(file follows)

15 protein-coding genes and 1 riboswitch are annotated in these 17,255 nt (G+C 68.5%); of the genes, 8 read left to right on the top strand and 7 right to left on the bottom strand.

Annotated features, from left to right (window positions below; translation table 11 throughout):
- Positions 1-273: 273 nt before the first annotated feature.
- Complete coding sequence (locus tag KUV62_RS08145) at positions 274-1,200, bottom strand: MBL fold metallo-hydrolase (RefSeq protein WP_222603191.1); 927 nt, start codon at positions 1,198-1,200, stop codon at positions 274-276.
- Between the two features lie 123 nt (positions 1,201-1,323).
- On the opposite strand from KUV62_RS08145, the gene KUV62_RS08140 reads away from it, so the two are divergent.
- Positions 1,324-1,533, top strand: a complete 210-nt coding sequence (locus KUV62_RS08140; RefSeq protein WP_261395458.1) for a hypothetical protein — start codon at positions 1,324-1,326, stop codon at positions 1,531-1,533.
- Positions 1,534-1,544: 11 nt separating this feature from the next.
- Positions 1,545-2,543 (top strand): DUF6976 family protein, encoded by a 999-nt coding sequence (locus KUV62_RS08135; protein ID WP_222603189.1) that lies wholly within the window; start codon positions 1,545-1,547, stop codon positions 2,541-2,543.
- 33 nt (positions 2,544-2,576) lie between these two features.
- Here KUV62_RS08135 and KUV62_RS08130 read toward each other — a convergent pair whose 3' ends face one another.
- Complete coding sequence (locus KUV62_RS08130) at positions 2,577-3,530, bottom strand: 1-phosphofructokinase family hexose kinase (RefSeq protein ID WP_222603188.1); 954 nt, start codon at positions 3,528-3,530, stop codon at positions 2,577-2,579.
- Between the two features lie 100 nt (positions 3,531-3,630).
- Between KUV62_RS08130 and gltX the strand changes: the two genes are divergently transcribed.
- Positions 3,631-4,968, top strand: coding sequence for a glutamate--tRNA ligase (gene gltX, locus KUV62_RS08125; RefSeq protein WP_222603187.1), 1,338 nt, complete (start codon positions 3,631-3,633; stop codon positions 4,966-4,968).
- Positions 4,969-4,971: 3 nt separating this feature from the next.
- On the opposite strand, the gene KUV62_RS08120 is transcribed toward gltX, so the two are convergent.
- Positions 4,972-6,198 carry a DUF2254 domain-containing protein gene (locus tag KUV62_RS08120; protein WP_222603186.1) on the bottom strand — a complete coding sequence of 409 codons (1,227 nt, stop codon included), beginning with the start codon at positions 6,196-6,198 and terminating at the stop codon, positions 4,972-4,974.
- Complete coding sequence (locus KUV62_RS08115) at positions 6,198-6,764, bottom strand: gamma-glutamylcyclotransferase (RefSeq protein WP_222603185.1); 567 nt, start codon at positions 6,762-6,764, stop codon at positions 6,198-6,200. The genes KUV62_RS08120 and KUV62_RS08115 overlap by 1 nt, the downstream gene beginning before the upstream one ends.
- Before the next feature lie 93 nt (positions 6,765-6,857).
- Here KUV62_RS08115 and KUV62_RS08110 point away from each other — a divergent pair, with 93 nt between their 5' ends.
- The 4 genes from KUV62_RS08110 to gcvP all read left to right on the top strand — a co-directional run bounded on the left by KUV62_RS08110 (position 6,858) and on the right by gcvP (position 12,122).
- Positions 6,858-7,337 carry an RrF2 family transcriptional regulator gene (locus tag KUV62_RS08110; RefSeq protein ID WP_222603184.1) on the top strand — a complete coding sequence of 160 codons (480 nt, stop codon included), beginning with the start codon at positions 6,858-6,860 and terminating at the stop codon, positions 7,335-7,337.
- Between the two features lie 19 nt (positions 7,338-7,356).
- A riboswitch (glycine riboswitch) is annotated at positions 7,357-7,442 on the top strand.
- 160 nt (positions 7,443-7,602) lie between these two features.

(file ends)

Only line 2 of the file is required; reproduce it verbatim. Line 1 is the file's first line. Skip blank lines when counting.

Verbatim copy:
Annotated features, from left to right (window positions below; translation table 11 throughout):